Rheumatic diseases are a group of inflammatory conditions that affect joints and connective tissues and are often accompanied by pain and restriction of motility. In many of these diseases, autoantibodies develop that react with molecules/structures commonly found hidden in neutrophils. Neutrophil extracellular trap (NET) formation and release is considered a defense mechanism against pathogens or endogenous danger signals and it has been associated with initial inflammatory responses. NETs are also endowed with an important resolution potential based on its intrinsic enzymatic activity, but in the case they are not timely removed from the crime scene they might modulate subsequent immune responses and contribute to the pathogenesis of chronic inflammatory diseases. In this review, we will summarize the actual knowledge about the multifaceted roles of NETs in the etiology and pathogenesis of rheumatic autoimmune diseases.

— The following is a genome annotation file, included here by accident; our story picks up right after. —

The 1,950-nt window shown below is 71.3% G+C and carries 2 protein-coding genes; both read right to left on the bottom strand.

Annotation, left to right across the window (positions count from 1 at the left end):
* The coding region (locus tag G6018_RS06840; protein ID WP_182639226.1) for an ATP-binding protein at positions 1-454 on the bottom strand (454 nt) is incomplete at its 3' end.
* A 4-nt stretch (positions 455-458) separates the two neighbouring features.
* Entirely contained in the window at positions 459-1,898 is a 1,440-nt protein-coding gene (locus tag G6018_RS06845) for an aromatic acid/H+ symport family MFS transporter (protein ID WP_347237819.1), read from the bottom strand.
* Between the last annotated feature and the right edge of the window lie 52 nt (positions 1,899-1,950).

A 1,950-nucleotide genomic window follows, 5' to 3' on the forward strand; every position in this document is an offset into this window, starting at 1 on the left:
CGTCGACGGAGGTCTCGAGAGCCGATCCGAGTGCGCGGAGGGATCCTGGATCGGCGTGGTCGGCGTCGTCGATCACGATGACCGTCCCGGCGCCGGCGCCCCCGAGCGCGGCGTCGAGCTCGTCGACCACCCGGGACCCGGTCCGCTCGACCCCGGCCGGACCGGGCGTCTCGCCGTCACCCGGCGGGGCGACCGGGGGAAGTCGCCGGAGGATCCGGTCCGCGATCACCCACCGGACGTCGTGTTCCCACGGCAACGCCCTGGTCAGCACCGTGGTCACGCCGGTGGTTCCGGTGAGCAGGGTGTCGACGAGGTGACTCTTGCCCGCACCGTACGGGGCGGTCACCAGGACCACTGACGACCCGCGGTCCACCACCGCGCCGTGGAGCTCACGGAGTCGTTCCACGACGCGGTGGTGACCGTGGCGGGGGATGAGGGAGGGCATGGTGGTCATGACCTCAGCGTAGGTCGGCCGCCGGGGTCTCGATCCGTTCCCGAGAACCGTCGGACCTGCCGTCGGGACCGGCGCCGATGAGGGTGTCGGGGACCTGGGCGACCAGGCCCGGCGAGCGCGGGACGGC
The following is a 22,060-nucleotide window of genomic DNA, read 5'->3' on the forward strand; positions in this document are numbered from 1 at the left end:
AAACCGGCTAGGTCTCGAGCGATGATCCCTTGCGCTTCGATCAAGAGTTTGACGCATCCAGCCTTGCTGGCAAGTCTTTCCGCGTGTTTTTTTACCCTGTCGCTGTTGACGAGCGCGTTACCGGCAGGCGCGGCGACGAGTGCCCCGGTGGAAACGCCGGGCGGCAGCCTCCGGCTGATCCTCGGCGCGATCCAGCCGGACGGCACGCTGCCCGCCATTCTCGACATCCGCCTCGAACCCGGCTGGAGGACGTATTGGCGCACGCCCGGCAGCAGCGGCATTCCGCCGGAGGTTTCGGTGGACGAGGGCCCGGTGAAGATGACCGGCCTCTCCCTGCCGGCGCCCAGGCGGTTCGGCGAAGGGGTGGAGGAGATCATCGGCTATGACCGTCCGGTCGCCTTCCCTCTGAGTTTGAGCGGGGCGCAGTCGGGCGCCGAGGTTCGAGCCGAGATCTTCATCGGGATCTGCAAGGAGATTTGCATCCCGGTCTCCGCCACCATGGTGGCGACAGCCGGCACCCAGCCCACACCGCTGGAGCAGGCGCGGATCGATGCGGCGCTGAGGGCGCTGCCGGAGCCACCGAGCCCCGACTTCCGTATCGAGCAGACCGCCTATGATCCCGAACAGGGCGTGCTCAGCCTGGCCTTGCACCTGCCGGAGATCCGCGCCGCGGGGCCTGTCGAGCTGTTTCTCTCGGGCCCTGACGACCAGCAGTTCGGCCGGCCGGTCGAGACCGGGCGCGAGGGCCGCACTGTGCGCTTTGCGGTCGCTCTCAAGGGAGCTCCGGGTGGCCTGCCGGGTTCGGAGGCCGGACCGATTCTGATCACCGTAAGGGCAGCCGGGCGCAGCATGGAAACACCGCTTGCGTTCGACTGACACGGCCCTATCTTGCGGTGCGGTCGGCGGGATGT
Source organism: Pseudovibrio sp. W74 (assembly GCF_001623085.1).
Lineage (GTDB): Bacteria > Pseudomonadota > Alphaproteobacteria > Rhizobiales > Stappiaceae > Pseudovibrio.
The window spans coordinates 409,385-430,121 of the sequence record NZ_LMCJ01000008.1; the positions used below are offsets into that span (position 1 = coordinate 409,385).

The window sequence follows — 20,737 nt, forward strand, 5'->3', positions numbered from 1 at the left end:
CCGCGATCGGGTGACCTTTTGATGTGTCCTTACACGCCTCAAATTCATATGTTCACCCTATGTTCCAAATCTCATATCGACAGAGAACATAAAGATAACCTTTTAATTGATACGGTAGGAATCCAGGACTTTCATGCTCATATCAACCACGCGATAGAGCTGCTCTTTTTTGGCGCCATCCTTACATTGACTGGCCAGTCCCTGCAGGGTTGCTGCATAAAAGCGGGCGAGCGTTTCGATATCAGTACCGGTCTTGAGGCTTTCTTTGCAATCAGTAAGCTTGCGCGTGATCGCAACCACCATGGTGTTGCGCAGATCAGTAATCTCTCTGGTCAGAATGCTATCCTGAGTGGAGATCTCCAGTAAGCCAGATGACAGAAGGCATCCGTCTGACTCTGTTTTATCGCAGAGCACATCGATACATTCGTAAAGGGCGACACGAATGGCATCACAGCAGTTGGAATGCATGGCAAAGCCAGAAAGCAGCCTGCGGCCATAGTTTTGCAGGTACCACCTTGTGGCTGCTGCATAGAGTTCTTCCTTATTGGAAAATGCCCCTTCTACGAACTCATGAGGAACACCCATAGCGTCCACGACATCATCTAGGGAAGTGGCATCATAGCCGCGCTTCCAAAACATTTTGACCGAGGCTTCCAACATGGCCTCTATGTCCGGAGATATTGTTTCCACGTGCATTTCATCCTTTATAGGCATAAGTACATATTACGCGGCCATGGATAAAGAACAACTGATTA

Keywords: Neutrophil extracellular traps; antiphospholipid syndrome; rheumatic diseases; rheumatoid arthritis; systemic lupus erythematosus.